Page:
Lined by fruit juice shops and stores selling “fancy” shoes, bakeries and skin clinics, the roads in Nawada are so dilapidated that locals prefer walking to taking an auto or a cycle-rickshaw.
Bylanes tell the same story — outside every lane, construction waste lies in a pile. Among the residents who live in the narrow lanes, the older population has not received pension for two years. With less than 10 days to go for the civic bypolls in the capital, posters of candidates have been torn from walls and shutters.
Nawada is one of the 13 wards where bypolls will be held on May 15. These wards will elect new representatives to the corporations, where the BJP is currently serving the last year of its five-year term. For two years, these 13 wards have remained in a state of abandon after its representatives vacated their seats for a place in the state legislature during the 2013 assembly elections.
Wazirpur in the North tells a similar tale of neglect. Sanitation and water woes have led to disillusionment with the political class, but residents say this will not stop them from voting. “The drains are choked, the road is a mound of dust and electricity supply is irregular. But I will vote because this is a chance to change things,” says Mohammad Zakir Hussain, a tailor.
Approximately 20 km away, in east Delhi’s Jhilmil, live hundreds of safai karamcharis who serve in the three MCDs. While they are disenchanted with the BJP, the daily wage labourers facing shortage of work are disenchanted with AAP. Most agree that if they have a roof above their heads and a clean road beneath their feet, it is because of the Congress.
“Dr Narendra Nath, who was elected MLA from here three times gave us the space where we live. During his time, the sewer lines were laid and direct water lines provided. We have never seen Kejriwal here or even the MLA we elected, Ram Niwas Goel,” says Raj Kumar (37), an MCD employee.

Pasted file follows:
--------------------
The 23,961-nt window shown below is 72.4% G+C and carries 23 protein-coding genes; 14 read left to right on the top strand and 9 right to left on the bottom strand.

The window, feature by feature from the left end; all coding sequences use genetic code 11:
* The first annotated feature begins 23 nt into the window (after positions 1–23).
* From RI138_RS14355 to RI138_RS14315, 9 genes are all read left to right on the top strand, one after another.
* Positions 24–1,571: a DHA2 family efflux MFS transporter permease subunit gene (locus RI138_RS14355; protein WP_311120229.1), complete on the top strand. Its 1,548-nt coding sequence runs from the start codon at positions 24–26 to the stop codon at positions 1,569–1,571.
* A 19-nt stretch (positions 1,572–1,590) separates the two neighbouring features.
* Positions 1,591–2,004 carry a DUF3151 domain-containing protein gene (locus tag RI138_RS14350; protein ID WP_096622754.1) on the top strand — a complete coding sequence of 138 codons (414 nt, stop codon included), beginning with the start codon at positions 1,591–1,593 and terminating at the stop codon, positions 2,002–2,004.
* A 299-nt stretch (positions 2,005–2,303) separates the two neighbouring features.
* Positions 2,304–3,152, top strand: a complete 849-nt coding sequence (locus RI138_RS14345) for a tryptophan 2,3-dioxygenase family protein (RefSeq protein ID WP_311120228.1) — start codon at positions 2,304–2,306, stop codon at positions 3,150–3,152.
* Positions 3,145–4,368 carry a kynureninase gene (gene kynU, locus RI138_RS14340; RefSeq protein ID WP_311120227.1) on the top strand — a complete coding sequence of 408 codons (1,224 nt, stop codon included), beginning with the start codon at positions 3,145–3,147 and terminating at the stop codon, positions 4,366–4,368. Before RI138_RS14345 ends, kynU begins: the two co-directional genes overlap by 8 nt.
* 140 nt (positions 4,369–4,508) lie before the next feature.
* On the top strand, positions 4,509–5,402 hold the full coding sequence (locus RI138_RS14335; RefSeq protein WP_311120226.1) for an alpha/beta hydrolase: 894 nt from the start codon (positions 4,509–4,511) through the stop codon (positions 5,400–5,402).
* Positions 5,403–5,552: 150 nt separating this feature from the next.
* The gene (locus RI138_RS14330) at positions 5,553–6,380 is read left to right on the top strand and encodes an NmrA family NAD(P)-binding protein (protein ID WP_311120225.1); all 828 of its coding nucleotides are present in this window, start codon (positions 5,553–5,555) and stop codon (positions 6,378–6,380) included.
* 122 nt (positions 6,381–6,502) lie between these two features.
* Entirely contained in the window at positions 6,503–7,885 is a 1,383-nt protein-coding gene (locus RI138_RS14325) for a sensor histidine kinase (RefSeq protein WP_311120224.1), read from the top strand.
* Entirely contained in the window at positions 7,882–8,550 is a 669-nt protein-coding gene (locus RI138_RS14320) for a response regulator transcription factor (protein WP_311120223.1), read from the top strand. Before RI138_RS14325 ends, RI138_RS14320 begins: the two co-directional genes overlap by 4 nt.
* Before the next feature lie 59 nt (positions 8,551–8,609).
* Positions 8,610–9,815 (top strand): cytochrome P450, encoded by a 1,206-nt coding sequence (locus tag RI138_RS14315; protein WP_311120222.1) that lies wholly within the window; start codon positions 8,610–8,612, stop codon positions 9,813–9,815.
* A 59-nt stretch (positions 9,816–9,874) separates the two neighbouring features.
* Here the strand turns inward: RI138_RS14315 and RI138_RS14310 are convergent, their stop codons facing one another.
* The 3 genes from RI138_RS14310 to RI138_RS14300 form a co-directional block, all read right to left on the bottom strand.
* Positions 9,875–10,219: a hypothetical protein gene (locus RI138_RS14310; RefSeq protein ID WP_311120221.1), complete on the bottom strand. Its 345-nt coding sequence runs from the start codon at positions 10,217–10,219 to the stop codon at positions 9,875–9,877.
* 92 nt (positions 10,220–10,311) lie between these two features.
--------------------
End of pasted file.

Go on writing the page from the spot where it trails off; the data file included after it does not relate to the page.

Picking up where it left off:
Kumar has been a contractual safai karamchari for 16 years, “I have applied for permanent service several times but I have not received it yet. Since AAP came to power, we have fought for salaries three times on the very roads we clean,” he adds. A group of women chatting outside an overflowing MCD garbage dump point to it and say, “The Congress is our only option.”
The candidates, however, have a different take on the problems being faced by residents. Given that they have only a year left, they are more concerned with consolidating their position to win a full term in the general MCD elections scheduled to be held in 2017.
Yogitha Rathi, Congress candidate from the reserved Munirka ward in south Delhi, says if elected, she will make sanitation a top priority since “it will only be a single year’s term”. However, BJP’s Nitin Tiwari said that was enough time “to make a difference”. Contesting in a Muslim majority ward where the party has failed to make inroads in the past, Tiwari banks on the electorate being “naturally tired” of both AAP and the Congress.
AAP candidates are targeting both parties for alleged corruption in the MCDs. “Even if elected for just a year, my priority is to rid the MCD of corruption at the very basic level,” says AAP candidate from Quamruddin Nagar, Arun Kumar Singh.
Posters of the three parties also make these points. While Congress posters introduce the candidate and remind the voters of what button to press on the EVM, the BJP posters stress its background in serving the people over nine years in the corporations. AAP, on the other hand, repeats its “winning formula” of fighting corruption.